O’Neal had been chosen as a swimming delegate for the 2010 National Games to be held in July, but her coach Cheryl Heltzel and others were worried about her vision.
"Her eyes are getting progressively worse and we are trying to keep her safe in the water”, Heltzel said.
O’Neal used regular goggles for every stroke but backstroke. In swimming, flags are used to notify backstroke swimmers that they are getting close to the wall. She had to wear her regular glasses in the water during backstroke so that she could see the flags and therefore would not bump into the wall. While O’Neal’s insurance paid for glasses, she was unable to get prescription goggles.
Fortunately, Dr. Lee Ann Barrett, a Healthy Athletes Opening Eyes clinical director, stepped in to help. Barrett takes a personal interest in making sure athletes have healthy vision so they can compete at their peak ability. Once Barrett was notified of O’Neal’s need for prescription goggles, she worked with suppliers to make a custom pair for her. For O’Neal, the best part was that she didn’t need to pay for the goggles.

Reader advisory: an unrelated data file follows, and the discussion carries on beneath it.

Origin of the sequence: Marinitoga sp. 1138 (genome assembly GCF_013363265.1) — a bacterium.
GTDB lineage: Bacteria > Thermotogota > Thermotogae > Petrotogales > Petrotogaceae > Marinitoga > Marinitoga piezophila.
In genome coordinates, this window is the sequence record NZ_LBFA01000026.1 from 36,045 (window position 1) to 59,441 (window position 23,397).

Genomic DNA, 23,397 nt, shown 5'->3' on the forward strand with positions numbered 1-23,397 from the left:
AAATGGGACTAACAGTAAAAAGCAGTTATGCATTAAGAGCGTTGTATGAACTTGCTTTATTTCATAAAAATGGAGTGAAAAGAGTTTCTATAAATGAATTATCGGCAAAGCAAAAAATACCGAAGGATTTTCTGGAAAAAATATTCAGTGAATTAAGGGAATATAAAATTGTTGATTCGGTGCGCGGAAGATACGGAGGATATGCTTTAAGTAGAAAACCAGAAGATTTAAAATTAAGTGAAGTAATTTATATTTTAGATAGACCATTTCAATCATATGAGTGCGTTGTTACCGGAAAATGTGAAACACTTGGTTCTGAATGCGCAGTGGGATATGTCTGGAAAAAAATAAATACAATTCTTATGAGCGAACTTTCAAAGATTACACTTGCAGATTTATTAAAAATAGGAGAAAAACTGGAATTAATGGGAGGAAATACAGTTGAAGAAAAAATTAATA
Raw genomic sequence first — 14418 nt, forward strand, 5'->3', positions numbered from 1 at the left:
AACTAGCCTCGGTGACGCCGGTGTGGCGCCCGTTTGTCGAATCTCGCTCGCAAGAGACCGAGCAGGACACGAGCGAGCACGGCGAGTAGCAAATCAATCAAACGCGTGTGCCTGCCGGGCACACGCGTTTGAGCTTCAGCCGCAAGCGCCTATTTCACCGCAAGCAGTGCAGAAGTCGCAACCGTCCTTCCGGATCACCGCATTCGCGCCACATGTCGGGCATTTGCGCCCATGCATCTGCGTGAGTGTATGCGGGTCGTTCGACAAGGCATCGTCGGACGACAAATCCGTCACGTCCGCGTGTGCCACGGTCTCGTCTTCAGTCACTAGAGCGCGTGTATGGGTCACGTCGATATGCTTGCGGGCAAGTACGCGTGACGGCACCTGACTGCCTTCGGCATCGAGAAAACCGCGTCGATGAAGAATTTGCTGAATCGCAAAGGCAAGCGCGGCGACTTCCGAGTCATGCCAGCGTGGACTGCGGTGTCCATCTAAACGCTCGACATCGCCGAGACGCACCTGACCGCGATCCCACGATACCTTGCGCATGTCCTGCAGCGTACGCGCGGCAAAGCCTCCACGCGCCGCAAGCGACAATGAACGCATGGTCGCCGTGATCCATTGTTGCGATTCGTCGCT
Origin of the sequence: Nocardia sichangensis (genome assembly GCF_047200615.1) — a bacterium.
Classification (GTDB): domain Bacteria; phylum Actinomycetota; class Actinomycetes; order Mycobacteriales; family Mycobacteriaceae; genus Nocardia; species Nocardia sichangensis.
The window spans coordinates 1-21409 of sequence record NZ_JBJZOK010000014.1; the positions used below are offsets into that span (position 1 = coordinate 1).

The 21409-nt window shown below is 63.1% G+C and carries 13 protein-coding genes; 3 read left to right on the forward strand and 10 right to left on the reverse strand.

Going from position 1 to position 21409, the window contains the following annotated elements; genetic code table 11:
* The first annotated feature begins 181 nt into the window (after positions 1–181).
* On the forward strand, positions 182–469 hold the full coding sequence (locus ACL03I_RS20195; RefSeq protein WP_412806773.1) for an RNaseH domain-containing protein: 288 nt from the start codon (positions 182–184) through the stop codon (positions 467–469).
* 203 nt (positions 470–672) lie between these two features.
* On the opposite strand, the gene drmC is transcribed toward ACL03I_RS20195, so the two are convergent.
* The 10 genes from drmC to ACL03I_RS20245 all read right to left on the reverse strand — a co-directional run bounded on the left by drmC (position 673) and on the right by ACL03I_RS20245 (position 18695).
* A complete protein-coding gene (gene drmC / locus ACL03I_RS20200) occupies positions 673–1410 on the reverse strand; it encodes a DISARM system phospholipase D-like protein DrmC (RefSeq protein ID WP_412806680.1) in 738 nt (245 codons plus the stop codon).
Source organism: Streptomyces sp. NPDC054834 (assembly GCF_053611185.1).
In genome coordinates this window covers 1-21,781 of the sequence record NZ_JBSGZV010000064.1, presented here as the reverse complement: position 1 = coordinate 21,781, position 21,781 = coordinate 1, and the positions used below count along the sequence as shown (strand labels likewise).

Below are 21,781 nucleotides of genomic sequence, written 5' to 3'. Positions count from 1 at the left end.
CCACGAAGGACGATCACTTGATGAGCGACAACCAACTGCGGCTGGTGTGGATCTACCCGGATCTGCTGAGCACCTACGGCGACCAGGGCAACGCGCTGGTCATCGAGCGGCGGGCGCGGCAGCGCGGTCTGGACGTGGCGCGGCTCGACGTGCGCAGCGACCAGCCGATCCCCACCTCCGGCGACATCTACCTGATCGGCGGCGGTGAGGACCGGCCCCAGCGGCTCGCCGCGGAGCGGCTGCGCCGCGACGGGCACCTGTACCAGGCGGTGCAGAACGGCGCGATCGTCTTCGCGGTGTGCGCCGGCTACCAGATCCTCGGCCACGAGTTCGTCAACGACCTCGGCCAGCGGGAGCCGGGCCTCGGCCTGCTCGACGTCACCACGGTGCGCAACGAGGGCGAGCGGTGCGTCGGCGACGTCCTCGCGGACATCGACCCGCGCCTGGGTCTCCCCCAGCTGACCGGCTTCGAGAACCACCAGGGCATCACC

She is thrilled about her new goggles because it opened a whole new world of swimming for her.
“I can actually watch my friends swim now, and I love cheering them on,” O’Neal said. She also said she is grateful for Barrett and plans on giving Barrett one of her gold medals because O’Neal believes that in her heart, “she is a gold medal winner.”
Heltzel is excited for Kristina because not only can she see better in the water, but she can see the steps to get out of the water which can prevent injuries. “The first time she swam with the goggles, she stopped in the middle of the lane and touched the bottom of the pool,” Heltzel explained. “Kristina was amazed because she didn’t even know there were black lines at the bottom.”